Key considerations in designing architecture: - Availability - Durability - Scalability - Security - Cost - Monitoring - Performance - Simplicity
What makes bad architecture?
Not assessing the above areas and considering the trade-offs. A common pitfall is bringing in too much complexity too early because of premature scaling which slows the speed of new features. Build the product and if you ever reach the need for immense distributed scale you will have plenty of customers (and thus resources) to deal with it.
To finish off, a couple of lighter questions:
What is hard or annoying for data scientists?
I’d say all the data manipulation. 80-90% of data science is transforming the data before you get to the fun stuff. Another thing is because it is a science, we spend a lot of time testing hypotheses that might never have a business outcome. We might attempt something, do two weeks of work on it and then throw it away because the outcome didn’t work (though still potentially valuable learnings). That can be hard when you’re working in a traditional business that has structured planning and timelines.
What is fun or satisfying for data scientists?
This is a response from the developers in our team: It’s great for data scientists now to be able to store and play with data in the cloud instead of on local machines. It saves a lot of time and the vendors provide excellent services for working with data. Things like AWS’s EMR (Elastic MapReduce) allow you to process and review huge amounts of data quickly and easily.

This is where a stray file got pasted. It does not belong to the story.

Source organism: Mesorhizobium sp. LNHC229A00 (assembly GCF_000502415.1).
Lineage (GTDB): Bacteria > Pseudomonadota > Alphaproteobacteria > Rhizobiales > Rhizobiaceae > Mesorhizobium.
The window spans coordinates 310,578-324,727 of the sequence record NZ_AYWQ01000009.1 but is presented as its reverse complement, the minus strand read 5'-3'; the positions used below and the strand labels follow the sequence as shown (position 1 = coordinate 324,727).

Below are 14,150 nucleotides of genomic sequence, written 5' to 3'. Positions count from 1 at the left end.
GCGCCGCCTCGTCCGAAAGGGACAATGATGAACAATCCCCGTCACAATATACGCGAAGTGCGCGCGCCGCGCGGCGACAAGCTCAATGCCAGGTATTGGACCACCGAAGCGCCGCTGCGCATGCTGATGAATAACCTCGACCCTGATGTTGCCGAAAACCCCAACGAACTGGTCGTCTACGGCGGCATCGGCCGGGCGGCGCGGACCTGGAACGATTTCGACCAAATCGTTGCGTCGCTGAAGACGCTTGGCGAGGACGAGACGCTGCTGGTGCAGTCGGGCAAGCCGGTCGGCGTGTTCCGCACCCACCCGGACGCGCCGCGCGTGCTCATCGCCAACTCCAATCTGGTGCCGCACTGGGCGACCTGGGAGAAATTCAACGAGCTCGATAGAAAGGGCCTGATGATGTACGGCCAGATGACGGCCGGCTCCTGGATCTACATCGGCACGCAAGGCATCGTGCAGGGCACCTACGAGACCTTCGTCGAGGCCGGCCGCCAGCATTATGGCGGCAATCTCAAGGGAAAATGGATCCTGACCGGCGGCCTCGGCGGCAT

I’d agree – having all those resources available in the cloud makes scaling data processes up and down much easier. And also… data science is fun and satisfying when it works!
Thanks Michael, for a great Q and A. I finally got to grips with a couple of concepts I had been very hazy on!
You might also be wondering, what does a data architect do?
Here is a good definition, from Discover Data Science:
“Data architects design and manage vast electronic databases to store and organize data. They investigate a company’s current data infrastructure and develop a plan to integrate current systems with a desired future state. Data architects then write code to create new, secure framework for databases that may be used by hundreds or thousands of people.”
If you want to learn more about data architecture, try these sites:
And if you want to learn more about Michael, say hi on LinkedIn!